The Panel of Experts’ Report provides evidence that suggest violations both of Sri Lanka’s negative obligation to refrain from committing torture and ill-treatment and its positive obligation to prevent and respond to such violations.
Implementation of these positive duties flowing in particular from articles 2, 12, 13, 14 and 16 are still outstanding, namely holding those responsible to account; providing reparation to victims; and putting in place effective guarantees of non-repetition, which requires undertaking the necessary legislative and institutional reforms.
The Panel made detailed recommendations, which are reproduced in an appendix below. It is the primary responsibility of Sri Lanka to comply with its obligations under the CAT and other international treaties. However, should Sri Lanka continue to fail to take the requisite measures despite the availability of credible evidence of torture and ill-treatment it is the responsibility of the United Nations and its organs, including its treaty bodies, to do their utmost to ensure accountability and justice for the victims of these violations. Indeed, the Committee on the Rights of the Child and the Committee on Economic, Social and Cultural Rights already urged Sri Lanka to co-operate with the UN Panel of Experts 52 and the Committee on the Elimination of Discrimination against Women urged Sri Lanka to ‘consider having an independent international accountability mechanism’53; it is now the next logical step to call for a full implementation of the Panel’s recommendations.
This could build on previous precedents where UN bodies have urged the Secretary-General to call for the establishment of an international accountability mechanism, namely the International Criminal Tribunal for the former Yugoslavia.54 Conversely, a failure to take action would compound the climate of impunity in Sri Lanka and would constitute a betrayal of the Convention against Torture, which was adopted ‘to make more effective the struggle against torture and other cruel, inhuman or degrading treatment or punishment throughout the world’.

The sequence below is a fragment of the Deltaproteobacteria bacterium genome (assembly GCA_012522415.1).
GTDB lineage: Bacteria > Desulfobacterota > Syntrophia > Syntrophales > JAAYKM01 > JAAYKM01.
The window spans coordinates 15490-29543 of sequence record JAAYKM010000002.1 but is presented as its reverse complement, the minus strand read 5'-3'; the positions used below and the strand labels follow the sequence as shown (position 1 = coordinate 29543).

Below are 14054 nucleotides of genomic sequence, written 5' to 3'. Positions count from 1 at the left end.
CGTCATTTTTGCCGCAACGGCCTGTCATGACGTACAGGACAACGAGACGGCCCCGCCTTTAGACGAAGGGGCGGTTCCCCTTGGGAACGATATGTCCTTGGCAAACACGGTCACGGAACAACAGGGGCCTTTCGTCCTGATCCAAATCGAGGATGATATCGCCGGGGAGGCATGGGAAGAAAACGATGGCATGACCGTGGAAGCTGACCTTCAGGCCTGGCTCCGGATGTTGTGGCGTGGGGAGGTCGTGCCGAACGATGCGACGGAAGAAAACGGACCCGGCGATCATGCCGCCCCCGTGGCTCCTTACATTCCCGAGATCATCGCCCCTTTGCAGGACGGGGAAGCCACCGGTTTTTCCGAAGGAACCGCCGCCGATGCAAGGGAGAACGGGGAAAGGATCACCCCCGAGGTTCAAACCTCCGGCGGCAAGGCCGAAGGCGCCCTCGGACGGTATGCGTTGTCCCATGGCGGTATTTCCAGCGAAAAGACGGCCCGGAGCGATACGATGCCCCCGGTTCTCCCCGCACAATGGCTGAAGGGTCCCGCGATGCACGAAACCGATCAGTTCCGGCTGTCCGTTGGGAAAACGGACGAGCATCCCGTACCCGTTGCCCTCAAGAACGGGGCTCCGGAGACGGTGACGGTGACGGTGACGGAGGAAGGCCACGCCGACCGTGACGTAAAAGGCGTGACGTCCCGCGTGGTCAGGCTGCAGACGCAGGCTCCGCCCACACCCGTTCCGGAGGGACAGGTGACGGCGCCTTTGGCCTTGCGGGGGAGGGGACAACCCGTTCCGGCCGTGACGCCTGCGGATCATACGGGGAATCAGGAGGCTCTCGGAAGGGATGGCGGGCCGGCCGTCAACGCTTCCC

REDRESS therefore recommends that the Committee against Torture urges the Government of Sri Lanka to acknowledge that there are credible allegations of torture, ill-treatment and other violations, promptly to commence genuine investigations into these allegations in compliance with articles 12 and 13 of the Convention, and to report back to the Committee within six months on what steps it has taken in this regard.
Further, the Committee against Torture should urge the Government of Sri Lanka to consent to the establishment of an independent international mechanism having the mandate proposed by the Panel of Experts, and to report back to the Committee within six months on what steps it has taken in this regard. The Committee should also urge the UN Secretary-General to proceed without further delay with the establishment of such an independent international mechanism.
For the full reprot see here